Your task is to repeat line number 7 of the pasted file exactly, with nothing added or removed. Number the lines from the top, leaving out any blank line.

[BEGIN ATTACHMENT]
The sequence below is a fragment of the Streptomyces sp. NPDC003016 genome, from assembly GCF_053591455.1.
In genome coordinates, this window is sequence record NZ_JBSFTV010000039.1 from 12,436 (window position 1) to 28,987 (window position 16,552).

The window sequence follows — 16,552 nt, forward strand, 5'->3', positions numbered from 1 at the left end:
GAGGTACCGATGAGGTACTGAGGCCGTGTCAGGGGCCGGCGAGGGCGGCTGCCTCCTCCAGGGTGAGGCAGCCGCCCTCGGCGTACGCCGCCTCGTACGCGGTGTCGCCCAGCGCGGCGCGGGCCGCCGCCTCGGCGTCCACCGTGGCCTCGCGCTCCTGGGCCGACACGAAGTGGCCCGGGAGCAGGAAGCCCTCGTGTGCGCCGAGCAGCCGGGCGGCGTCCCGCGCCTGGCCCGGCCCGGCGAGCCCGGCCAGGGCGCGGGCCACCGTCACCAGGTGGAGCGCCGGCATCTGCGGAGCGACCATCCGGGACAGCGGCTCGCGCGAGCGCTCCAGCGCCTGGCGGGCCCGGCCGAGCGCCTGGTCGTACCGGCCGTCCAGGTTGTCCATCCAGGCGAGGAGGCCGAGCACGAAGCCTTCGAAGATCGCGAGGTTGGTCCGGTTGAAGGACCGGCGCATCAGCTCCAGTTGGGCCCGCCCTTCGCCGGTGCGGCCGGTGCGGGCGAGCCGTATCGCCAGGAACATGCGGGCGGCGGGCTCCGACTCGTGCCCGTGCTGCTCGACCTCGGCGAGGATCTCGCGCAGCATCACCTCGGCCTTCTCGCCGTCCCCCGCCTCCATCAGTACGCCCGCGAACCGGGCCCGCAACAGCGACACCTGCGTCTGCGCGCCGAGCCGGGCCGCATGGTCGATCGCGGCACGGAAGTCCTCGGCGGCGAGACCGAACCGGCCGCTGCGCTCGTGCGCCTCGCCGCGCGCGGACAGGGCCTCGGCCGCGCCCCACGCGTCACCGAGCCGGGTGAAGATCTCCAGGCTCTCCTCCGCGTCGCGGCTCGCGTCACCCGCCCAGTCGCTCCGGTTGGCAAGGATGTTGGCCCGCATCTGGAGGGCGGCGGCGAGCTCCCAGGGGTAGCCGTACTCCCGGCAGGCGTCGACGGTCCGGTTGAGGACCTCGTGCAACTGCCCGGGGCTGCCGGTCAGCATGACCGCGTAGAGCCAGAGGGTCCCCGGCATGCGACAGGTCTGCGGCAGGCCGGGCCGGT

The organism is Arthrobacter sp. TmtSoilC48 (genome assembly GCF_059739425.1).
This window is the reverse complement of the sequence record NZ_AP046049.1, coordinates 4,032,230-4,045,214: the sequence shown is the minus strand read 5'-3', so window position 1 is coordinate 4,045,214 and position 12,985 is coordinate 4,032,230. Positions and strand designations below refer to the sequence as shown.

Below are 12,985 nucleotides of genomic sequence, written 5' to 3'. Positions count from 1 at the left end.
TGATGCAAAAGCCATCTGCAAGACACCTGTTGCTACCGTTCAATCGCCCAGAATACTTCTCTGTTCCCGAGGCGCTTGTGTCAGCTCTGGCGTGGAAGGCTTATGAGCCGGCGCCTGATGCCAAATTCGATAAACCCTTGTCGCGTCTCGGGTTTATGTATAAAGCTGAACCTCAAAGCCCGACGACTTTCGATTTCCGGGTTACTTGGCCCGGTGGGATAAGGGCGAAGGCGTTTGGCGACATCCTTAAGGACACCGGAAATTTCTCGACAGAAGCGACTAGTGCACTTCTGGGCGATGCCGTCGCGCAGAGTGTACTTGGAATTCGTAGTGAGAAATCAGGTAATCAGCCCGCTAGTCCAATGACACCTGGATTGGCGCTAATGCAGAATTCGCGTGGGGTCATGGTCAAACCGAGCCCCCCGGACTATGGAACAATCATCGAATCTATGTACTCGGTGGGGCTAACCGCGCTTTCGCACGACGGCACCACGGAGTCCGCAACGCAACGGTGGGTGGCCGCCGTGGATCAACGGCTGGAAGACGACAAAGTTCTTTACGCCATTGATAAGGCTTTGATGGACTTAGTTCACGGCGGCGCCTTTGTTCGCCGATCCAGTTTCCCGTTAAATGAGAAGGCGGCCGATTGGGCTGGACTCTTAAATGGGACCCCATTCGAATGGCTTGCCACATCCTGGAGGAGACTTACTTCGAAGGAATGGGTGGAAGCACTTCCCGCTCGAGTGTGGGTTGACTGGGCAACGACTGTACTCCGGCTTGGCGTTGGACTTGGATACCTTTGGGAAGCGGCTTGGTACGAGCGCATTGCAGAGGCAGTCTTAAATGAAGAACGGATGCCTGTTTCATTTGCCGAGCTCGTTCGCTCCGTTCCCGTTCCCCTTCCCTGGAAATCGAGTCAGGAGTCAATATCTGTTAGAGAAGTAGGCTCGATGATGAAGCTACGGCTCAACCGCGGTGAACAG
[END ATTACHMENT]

Below are 12,985 nucleotides of genomic sequence, written 5' to 3'. Positions count from 1 at the left end.